"For the most, I think that $60 a barrel, or even $55 a barrel oil is still a fairly healthy price. Gasoline prices dipping down closer to the $2 range at the pump right now is a healthy thing for the consumer to be able to at least have a little period of where we can all kind of enjoy some of these little bit lower energy costs while we're in a deflationary period."
Craig Pirrong is the Director of the Global Energy Management Institute at the University of Houston's Bauer College of Business. He says nobody should feel guilty about the cheaper gas, but they should look-out for the broader economic downturn.
"It wasn't too long ago that gasoline was $2 and people thought that was kind of expensive and Houston was doing just fine then. I think the more serious problem, not for just Houston, but for the rest of the country, is the fact that the oil price is sort of a canary in a coal mine. It's signaling that the overall economy, not just in the US, but in the world is weak and Houston will not be able to escape that. "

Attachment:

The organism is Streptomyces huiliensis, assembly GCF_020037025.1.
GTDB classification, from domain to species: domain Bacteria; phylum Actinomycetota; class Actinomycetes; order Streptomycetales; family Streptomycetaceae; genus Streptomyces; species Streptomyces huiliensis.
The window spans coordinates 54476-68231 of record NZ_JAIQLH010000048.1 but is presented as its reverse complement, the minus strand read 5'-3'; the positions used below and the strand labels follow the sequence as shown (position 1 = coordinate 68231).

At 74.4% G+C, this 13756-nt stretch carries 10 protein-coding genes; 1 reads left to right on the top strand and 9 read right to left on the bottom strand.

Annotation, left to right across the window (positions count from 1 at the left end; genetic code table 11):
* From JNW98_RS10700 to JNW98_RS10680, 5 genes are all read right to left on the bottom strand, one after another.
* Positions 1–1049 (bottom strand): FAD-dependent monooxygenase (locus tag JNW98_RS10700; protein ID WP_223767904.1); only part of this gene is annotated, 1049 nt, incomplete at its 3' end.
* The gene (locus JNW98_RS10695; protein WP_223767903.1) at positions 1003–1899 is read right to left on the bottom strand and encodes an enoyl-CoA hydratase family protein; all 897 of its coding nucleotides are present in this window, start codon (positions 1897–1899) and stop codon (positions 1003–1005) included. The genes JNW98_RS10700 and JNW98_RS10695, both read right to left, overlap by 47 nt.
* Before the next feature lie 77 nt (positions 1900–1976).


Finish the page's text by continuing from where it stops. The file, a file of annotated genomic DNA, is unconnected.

But Amy Jaffe, who's director of The Baker Institute Energy Forum at Rice University says if Houston does feel the pinch, it won't be very painful, at least for now.
"In terms of the oil industry contracting, I really think it would take a price of $30 a barrel or $20 a barrel or maybe $40 a barrel for some kinds of projects before we would really start to feel that impacting the energy industry here."
She says oil prices right now are where they probably should have been all along.
"This whole idea that $60 or $70 a barrel oil is somehow a "low price" is really unrealistic. The whole path to $150 was really just an aberration based on speculation against the dollar with the falling dollar and a lot of investor classes moved to oil as a premium investment class as opposed to it was based on the supply and demand fundamentals of the market. That's why it fell so quickly, was that it was based on some financial play."
She says most oil and gas companies realize demand will eventually return along with the need for workers. She says most companies have learned from mistakes in the past and won't likely lay-off workers in large numbers during a temporary price downturn.